At the outset, let me say this piece bats for the most unfashionable sector these days: social sector spending. India’s social spending is among the lowest in the world. World Development Indicators say that public spending on health and education was 7.4 per cent of GDP in 2012. Even poorer countries spend more—in Nepal public spending on health and education account for 10.2 per cent of GDP; Afghanistan, with a per capita income nearly a fifth of India’s, spends twice as much on health (8 per cent) as India (4 per cent). Richer so-called “capitalist” countries spend considerably more: 23.3 per cent in America, 16.6 per cent in Switzerland and 14.2 per cent in Australia.
This year’s budget has made unprecedented cuts in social spending, reversing a steady increase (in nominal terms, ie., without taking into account inflation) over the UPA years. The allocations for social spending have fallen to the levels attained roughly three years ago. In the case of health, the allocation is Rs 18,000 crore, down from nearly Rs 22,000 crore last year (it was Rs 17,840 crore in 2011-12). The biggest cut, in percentage terms, has been in education: for primary education (Sarva Shiksha Abhiyan) a budget of Rs 22,000 crore implies a reduction of 22 per cent. Here too the clock has been turned back by three years. For the hugely popular mid-day meal scheme, this year’s allocation is similar to that of 2009-10.
While health and education did not see an absolute reduction in their budgets during UPA-II, the stepmotherly treatment of NREGA began then. This year, the budget for NREGA has remained more or less intact at about Rs 34,000 crore. (Strangely, many headlines said that it has been the “highest ever”. The highest ever was Rs 40,100 crore in 2010-11). Yet the worries remain: first, instead of reaffirming the government’s commitment to NREGA, there were some distasteful remarks from the PM in Parliament the day before the budget. Second, the budget has declined in real terms (ie, when adjusted for inflation). Third, as states revise minimum wages, the scale of employment that can be generated shrinks. Finally, last year’s experience suggests that the plan is to strangle the programme by delaying release of funds so that wages of the poor remain unpaid and they give up on NREGA.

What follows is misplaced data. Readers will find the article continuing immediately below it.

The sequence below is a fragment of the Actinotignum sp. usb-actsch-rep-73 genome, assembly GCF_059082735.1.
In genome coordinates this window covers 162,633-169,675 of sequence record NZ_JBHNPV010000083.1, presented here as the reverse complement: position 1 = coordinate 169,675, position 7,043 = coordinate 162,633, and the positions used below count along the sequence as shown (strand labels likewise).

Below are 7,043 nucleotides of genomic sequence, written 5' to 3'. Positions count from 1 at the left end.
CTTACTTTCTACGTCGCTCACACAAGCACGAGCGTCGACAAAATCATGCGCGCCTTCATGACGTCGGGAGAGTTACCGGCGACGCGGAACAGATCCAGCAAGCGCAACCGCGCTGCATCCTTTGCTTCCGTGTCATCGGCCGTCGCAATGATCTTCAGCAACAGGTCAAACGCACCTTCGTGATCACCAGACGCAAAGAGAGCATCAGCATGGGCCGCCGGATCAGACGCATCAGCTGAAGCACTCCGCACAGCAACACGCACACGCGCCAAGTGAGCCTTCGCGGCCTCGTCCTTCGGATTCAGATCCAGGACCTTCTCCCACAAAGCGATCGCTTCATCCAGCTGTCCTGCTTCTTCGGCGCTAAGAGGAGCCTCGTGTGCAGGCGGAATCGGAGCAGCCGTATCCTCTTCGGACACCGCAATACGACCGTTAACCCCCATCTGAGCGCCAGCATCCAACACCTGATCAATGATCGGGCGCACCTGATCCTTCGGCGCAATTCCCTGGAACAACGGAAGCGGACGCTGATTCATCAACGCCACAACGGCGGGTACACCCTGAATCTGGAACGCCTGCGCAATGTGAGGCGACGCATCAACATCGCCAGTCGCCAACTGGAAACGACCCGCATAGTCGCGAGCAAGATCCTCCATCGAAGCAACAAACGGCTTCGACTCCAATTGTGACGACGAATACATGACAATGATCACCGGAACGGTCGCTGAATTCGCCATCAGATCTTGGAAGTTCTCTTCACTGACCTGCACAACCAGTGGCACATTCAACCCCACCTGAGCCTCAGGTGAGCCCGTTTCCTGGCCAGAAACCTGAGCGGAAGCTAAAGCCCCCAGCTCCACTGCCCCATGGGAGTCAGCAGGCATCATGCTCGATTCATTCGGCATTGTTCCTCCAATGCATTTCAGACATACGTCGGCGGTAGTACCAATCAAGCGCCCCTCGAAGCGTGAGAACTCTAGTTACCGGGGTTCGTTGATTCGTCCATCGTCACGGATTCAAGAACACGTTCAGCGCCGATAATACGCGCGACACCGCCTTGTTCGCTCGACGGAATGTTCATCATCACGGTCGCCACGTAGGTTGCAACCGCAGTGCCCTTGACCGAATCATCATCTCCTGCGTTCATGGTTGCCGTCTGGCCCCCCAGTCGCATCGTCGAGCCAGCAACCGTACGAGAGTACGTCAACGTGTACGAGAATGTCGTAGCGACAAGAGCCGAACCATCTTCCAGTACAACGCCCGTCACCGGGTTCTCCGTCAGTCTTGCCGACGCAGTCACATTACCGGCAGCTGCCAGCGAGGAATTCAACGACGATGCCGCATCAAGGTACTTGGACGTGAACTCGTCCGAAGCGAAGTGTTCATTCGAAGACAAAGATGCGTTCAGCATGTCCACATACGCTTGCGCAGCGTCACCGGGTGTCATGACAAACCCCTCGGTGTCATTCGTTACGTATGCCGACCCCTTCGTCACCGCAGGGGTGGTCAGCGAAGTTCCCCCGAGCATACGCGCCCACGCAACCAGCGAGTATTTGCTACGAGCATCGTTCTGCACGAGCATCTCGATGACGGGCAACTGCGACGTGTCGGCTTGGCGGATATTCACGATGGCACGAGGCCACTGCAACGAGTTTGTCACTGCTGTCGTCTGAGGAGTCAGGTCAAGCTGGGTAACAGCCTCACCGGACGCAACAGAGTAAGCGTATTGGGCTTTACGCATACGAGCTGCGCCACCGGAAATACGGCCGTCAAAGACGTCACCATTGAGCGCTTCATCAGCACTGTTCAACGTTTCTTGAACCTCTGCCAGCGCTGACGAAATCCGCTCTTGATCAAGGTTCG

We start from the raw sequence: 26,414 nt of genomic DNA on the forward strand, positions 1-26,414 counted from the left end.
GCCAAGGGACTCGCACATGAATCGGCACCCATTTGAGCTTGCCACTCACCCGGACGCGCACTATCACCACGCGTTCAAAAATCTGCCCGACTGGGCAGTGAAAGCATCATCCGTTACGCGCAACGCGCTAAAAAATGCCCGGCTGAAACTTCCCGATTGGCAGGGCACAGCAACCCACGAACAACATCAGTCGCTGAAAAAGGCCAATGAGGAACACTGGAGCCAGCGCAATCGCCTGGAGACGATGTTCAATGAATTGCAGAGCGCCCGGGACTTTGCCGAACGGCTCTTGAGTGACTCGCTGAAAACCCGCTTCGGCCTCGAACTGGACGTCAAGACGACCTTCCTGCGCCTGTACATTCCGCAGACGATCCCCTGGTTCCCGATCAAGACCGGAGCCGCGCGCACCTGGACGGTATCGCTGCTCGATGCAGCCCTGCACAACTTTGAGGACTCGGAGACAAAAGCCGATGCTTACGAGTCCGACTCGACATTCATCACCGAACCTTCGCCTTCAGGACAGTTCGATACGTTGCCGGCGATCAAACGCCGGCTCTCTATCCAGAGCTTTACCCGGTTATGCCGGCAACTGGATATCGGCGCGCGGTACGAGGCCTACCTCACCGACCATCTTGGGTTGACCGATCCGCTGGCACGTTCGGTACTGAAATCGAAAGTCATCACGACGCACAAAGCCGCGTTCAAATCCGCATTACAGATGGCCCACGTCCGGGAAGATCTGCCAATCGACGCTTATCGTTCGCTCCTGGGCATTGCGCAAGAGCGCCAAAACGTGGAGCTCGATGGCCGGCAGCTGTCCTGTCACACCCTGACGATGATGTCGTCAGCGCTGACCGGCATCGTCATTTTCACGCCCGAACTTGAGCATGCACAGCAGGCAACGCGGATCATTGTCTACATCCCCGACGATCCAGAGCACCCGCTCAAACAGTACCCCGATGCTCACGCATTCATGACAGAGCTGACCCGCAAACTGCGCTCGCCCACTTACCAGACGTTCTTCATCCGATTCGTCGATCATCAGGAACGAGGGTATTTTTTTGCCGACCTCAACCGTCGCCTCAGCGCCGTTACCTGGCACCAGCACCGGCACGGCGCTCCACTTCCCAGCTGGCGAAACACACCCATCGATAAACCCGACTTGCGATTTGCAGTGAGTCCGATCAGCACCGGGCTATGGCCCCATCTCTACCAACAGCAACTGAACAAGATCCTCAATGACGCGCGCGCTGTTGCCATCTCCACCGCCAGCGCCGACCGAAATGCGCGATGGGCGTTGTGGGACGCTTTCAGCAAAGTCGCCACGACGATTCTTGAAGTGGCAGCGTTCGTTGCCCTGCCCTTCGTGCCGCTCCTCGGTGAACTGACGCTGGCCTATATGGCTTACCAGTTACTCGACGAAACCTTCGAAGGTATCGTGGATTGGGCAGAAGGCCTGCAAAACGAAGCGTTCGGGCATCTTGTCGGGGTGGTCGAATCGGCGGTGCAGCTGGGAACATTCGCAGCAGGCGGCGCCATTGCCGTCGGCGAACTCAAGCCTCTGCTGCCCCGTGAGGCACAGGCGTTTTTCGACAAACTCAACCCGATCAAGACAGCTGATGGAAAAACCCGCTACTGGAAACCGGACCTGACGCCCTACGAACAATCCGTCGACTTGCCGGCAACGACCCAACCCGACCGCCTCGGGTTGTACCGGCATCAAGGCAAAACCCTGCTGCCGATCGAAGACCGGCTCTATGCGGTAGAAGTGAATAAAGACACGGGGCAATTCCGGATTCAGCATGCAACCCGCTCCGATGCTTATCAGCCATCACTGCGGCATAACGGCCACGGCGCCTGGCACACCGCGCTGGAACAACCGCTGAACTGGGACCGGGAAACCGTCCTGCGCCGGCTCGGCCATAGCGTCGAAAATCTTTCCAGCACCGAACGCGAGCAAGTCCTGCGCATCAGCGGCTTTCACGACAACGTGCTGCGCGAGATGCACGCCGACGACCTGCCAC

The continuity with the previous government is even more obvious in terms of playing nanny to big money. The ‘tax revenue foregone’ statement includes a list of 98 products which enjoy some relief in customs duties. Obviously, certain tax exemptions are important (eg, machinery, minerals) to generate growth and employment. But here are some items that enjoy relief on customs duty: live animals, live trees and other plants, fur skins, umbrellas, feathers and artificial flowers, and non-merit goods such as tobacco. These account for very little revenue foregone (generally less than Rs 250 crore), yet raise questions about the tax regime.
The most startling, of course, is the scale of relief in customs duties provided to the gold and diamond industry: around Rs 75,000 crore for 2014-15, more than the combined budget for SSA, mid-day meals and health. It is true that this sector secures employment for skilled workers. However, other sectors with comparable contribution to the economy in terms of employment and export earnings are not so lucky: the textile sector is estimated to employ 45-60 million people (compared to three million in the gems and jewellery industry). Both contribute roughly the same to export earnings. Customs tax relief to the textile industry (Rs 16,000 crore) is less than a third of that to gold and diamond.
Is the gems and jewellery sector in such doldrums that it needs the government to play nanny? Hard to believe: apart from big players such as Reliance, Tanishq, Gitanjali etc, the industry is mainly made up of family-owned businesses, including those such as the KARP group (of the Modi suit fame) and Hare Krishna Diamonds (who gifted cars and flats to their employees around Diwali).
There are other questionable taxation practices. The effective tax rate for smaller companies earning a profit of less than one crore is 27 per cent, higher than the 21 per cent that larger companies (profits more than Rs 500 crore) pay. In one case (finance leasing companies), the exemptions bring the effective tax rate down to less than 2 per cent! The finance minister hopes to reduce these exemptions by offering a reduction in corporate taxes—next year onwards. Whether that will happen remains to be seen. Meanwhile, the government’s slogan, “Sabka saath, sabka vikaas”, rings hollow.